Curriculum Guideline

Cost Benefit Analysis and Evaluation

Effective Date:
Course
Discontinued
No
Course Code
ECON 3360
Descriptive
Cost Benefit Analysis and Evaluation
Department
Economics
Faculty
Commerce & Business Administration
Credits
3.00
Start Date
End Term
Not Specified
PLAR
No
Semester Length
15 Weeks X 4 Hours per Week= 60 Hours
Max Class Size
35
Contact Hours
Lecture: 3 Hours Seminar: 1 Hour Total: 4 Hours
Method Of Instruction
Lecture
Seminar
Methods Of Instruction

Lecture and seminar

Course Description
This course is designed to introduce students to the basic principles of Cost-Benefit Analysis. It provides the opportunity to enhance both analytical and quantitative skills required for effective Cost-Benefit Analysis of various public and private projects and to evaluate and influence the design of policy design and government regulations. Topics include project evaluation techniques, common C-B measures, correct accounting measures of time, costs, and benefits, the measurement of social value and welfare change, shadow prices, present and future values, accounting for intangibles, the determination of the appropriate discount rate, inflation, contingent valuation, public enterprise pricing rules, and the incorporation of risk and uncertainty.
Course Content
  1. Introduction
  2. CBA, purpose and applications
  3. Foundations of CBA
  4. Measuring efficiency, willingness-to-pay, compensation, and political process
  5. Measurement of changes in welfare, consumer surplus and efficiency
  6. Cost and benefit evaluation in primary markets
  7. Cost and benefit evaluation in secondary market
  8. Timing, discounting, and future values
  9. Expected values and uncertainty
  10. Social discount rate
  11. Shadow prices
  12. Applications and examples
Learning Outcomes

At the end of the course, the successful student should be able to:

  1. Compare methodologies and assess information requirements for cost-benefit analysis (CBA)
  2. Critique and compare the common cost-benefit analysis measures
  3. Evaluate and demonstrate an understanding of the concepts of social welfare, market failure and efficient resource allocation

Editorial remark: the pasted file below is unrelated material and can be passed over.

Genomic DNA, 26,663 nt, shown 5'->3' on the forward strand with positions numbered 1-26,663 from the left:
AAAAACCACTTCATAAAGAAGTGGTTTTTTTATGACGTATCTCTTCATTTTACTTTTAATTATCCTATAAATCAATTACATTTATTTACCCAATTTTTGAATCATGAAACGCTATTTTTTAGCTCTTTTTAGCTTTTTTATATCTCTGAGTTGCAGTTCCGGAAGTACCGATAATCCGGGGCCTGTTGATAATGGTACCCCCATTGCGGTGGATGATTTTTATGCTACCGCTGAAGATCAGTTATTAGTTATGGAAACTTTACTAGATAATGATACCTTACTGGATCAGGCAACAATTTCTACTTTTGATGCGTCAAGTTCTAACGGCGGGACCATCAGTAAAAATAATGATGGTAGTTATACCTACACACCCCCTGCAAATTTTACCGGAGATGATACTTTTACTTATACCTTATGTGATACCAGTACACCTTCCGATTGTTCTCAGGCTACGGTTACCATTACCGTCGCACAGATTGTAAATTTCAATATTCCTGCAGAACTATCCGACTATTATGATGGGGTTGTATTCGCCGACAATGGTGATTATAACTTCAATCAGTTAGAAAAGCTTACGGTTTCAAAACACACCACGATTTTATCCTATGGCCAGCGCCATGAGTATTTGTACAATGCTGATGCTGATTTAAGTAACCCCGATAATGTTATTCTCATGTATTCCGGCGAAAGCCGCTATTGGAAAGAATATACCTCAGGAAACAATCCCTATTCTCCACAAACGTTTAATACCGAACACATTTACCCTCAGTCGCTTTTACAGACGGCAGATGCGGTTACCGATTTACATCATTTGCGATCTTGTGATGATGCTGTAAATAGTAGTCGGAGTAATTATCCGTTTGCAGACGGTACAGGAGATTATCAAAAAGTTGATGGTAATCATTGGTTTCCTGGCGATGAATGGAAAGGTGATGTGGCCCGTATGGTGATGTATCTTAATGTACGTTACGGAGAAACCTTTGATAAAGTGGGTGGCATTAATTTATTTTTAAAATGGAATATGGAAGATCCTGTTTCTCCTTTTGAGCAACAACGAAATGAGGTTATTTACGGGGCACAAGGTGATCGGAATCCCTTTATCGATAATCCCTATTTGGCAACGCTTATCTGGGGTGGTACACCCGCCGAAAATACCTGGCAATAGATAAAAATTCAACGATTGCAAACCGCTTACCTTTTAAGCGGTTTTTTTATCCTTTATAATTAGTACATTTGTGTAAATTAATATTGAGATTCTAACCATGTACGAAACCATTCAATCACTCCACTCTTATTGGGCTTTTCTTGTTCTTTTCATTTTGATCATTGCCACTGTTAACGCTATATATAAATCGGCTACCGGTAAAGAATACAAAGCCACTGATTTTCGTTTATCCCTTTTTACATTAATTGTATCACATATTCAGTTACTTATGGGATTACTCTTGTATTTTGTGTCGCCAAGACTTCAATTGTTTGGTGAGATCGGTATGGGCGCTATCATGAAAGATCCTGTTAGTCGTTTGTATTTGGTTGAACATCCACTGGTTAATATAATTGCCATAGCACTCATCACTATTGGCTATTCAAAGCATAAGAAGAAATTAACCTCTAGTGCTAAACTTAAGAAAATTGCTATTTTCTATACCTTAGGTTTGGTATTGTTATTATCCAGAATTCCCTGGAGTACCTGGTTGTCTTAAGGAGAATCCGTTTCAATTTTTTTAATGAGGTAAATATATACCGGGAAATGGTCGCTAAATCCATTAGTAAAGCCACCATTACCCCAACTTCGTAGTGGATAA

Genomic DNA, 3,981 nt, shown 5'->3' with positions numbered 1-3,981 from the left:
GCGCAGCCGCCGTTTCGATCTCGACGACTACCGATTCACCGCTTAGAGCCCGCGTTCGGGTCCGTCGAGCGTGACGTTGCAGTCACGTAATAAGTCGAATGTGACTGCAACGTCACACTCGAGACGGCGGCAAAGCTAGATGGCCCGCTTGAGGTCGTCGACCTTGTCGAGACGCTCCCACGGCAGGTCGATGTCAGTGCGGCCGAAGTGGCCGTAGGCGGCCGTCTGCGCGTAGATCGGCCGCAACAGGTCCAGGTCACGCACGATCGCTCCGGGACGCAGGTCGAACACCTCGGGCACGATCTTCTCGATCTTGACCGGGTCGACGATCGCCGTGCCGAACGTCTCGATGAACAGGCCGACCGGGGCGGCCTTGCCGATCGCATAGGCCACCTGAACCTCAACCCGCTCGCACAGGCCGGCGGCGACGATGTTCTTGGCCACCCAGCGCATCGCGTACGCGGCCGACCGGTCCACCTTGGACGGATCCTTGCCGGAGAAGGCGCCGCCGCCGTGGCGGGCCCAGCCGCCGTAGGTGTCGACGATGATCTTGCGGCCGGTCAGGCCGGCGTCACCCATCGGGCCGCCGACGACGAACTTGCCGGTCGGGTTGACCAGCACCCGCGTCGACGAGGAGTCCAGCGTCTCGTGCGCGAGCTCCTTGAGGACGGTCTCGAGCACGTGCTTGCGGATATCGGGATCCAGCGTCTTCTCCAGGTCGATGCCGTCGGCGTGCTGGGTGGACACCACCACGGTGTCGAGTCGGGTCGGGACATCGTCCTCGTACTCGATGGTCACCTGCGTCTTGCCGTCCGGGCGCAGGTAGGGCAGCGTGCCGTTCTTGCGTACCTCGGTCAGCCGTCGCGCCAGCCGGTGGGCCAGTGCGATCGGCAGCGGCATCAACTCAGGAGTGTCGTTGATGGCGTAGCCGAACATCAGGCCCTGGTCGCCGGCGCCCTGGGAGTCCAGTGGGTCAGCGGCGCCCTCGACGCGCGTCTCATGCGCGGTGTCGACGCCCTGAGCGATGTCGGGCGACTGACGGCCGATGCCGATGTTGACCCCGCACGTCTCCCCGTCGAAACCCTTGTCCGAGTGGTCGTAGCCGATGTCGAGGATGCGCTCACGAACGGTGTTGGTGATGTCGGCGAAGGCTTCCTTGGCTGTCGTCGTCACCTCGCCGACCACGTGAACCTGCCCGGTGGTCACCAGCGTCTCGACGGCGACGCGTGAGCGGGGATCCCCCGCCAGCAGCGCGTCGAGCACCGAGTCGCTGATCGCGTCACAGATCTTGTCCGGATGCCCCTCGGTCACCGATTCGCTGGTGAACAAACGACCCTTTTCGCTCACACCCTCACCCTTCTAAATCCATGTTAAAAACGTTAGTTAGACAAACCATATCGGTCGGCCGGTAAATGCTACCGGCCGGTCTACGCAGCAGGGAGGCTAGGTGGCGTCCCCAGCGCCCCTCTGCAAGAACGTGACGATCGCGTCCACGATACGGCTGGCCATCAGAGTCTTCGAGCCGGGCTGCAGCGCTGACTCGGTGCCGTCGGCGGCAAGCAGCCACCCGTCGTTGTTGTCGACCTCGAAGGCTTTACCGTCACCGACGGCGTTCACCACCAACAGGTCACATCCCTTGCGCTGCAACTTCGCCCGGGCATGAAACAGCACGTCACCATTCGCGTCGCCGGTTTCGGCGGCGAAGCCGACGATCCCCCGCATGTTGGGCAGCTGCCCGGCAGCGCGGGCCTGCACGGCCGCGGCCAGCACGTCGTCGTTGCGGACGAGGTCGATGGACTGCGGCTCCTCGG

4. Correctly account for and measure time, costs, and benefits
  5. Explain the distributional consequences of changes in social surplus which result from policies, projects, and programs
  6. Apply and evaluate discounting methods for inter-temporal comparisons of costs and benefits
  7. Analyze the impact of uncertainty on cost-benefit analysis
  8. Explain how to use cost-benefit analysis as a tool to provide economic advice and evaluate government policy
Means of Assessment

Means of Assessment:

Term test(s) 25% - 50%

Assignments/ projects 10% - 35%

Final Exam 30% - 40% 

Total 100%

(no individual test or assignment to exceed 40%)

 

Students may conduct research as part of their coursework in this class. Instructors for the course are responsible for ensuring that student research projects comply with College policies on ethical conduct for research involving humans, which can require obtaining Informed Consent from participants and getting the approval of the Douglas College Research Ethics Board prior to conducting the research.

Textbook Materials

The textbook is:

A.E. Boardman, D.H. Greenberg, A.R. Vining, and D.L. Weimer, Cost-Benefit Analysis: Concepts and Practice, Pearson Education.

or textbook as approved by the Economics Department.

Prerequisites
Equivalencies

Courses listed here are equivalent to this course and cannot be taken for further credit:

  • No equivalency courses